Cyber-crime and the Manufacturing Industry
Integrating Cyber Security & Business Continuity Planning
Imagine. You’re a CFO of a mid-size manufacturer checking emails on a Tuesday morning. Suddenly, you come upon an email from the CEO providing account information for a large transaction she needs completed. There’s nothing out of the ordinary with this scenario. You’ve received requests like this before, and it’s also coming from your CEO’s internal email address, so what can be the problem? You proceed with the transaction.
Fast forward five hours later. You catch the CEO and let her know you finished the transaction. She has absolutely no idea what you’re talking about. Instant panic sets in. Your heart is racing like it’s in the Indy 500. You’ve just become the newest victim of a cyber-crime.
Cyber-crime has been an extremely hot topic. Oftentimes manufacturers don’t see themselves as a lucrative target for cyber criminals; however, a Kaspersky Labs report found that for the first half of 2017 manufacturers accounted for about one-third of cyber-attacks. Then in October 2017, the U.S. government issued a public warning that energy and industrial firms were being targeted by sophisticated hackers.
So how can you avoid a similar fate to the CFO mentioned above?
For one, you’ll want to ensure your manufacturing company has Cyber Liability insurance. About two-thirds of companies don’t have coverage in place and remain self-insured, according to the Ponemon Cyber Crime Study. Your policy will help cover the loss and many of the expenses associated with it (e.g. notification, credit monitoring, fines and penalties).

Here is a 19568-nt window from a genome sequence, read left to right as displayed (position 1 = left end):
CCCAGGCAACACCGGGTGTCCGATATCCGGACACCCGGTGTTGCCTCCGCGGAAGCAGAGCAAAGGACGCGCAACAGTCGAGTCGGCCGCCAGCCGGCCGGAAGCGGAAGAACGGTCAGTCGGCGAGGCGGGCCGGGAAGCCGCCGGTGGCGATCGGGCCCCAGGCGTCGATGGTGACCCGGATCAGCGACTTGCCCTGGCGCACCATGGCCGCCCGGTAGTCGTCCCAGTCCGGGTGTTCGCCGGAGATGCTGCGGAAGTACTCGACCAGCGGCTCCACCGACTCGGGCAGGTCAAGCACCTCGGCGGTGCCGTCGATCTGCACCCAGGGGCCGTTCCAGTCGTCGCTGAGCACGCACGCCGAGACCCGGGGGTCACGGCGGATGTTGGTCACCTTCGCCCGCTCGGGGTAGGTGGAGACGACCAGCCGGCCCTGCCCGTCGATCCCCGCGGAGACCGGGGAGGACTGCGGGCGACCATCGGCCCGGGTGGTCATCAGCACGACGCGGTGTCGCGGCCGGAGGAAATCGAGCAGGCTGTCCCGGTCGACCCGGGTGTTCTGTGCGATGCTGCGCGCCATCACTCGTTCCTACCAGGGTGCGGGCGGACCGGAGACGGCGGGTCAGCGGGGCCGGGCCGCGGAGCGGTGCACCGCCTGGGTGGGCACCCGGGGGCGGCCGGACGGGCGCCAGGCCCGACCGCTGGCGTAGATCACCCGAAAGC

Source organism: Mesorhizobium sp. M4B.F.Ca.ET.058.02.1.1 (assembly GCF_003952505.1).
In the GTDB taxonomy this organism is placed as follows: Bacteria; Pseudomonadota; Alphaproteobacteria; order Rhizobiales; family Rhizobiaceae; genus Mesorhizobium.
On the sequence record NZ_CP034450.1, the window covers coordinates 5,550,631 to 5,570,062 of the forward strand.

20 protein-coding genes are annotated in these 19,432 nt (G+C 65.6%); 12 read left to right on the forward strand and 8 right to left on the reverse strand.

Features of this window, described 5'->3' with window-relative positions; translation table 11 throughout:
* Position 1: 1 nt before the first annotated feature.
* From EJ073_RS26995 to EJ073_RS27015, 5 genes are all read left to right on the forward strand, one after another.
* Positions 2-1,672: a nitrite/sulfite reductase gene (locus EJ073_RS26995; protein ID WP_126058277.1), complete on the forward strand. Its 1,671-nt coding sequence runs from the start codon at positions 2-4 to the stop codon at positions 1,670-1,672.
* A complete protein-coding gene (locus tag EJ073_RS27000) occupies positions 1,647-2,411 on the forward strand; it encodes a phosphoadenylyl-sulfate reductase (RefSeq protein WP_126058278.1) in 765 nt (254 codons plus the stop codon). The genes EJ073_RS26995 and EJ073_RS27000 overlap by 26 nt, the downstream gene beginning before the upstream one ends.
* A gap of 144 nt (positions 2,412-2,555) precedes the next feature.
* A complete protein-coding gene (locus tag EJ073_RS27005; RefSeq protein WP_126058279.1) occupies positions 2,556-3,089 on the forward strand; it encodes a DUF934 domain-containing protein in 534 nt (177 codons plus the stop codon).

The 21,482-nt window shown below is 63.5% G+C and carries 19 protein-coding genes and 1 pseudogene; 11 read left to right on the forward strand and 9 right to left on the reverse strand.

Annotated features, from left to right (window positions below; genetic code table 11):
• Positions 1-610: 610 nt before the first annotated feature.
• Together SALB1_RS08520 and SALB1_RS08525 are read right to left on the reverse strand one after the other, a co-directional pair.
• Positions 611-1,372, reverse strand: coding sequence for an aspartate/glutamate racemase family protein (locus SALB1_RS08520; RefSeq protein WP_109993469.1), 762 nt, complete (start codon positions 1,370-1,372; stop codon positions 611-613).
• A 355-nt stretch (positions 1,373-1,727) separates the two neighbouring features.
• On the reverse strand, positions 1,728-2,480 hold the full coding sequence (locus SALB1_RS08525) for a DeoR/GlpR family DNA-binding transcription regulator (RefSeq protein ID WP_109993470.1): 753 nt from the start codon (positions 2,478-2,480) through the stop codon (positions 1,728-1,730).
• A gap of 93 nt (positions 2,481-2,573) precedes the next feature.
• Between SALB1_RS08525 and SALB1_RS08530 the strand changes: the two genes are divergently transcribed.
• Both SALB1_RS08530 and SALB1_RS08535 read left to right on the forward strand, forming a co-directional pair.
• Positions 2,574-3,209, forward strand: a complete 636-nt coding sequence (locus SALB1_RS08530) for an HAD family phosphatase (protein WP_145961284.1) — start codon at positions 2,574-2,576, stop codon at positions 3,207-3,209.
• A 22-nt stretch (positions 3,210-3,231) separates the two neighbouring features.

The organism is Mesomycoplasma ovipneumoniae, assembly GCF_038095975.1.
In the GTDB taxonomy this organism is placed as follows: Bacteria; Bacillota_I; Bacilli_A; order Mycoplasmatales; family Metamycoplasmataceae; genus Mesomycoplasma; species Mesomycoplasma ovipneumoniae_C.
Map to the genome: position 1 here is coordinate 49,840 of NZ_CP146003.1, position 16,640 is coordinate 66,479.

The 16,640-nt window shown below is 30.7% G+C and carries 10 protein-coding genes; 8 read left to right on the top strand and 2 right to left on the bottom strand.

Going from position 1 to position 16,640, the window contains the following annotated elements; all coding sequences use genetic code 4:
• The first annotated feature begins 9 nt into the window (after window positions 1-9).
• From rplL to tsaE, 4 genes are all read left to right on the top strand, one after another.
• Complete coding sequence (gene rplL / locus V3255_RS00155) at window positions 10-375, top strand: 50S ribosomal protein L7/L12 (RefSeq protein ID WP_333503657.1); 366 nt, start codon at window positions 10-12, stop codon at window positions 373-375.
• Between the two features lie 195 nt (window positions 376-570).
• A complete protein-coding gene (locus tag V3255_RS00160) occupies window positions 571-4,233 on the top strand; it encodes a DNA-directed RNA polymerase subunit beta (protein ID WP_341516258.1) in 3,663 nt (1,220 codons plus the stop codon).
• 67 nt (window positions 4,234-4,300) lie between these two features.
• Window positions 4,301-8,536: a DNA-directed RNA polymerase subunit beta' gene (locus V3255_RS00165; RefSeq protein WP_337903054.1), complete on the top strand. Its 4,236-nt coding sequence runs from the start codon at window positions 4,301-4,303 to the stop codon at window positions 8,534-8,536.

Two, have your insurance company or another reputable source provide a 360 review of your computer systems and network, identifying potential vulnerabilities and providing strategies to minimize risk. Create a plan to address the identified vulnerabilities, test your plan and train employees on what to do in the event of a cyber-crime. Integrate cyber response into your business continuity action plan.
Now if that CFO did have coverage and a business continuity plan in place, here’s what would have happened:
- Stopped a $125,000 loss
- Provided tiered alerts to senior management and IT on a real-time basis
- Provided a general alert to the company
- Initiated the breach response plan
- IT knew what steps to take in analyzing the issue
- IT knew how to escalate the issue both internally and externally
- CFO knew the accounting protocol
- Getting Hacked – Live Cyber-Attack Webinar – Register Now!
- 5 Cyber Liabilities Your Traditional Policy Won’t Cover
- Cyber E-Book
- 5 Questions Risk Managers Should Ask About Cyber
- Anatomy of a Cyber Incident Response Plan
ABOUT THE AUTHOR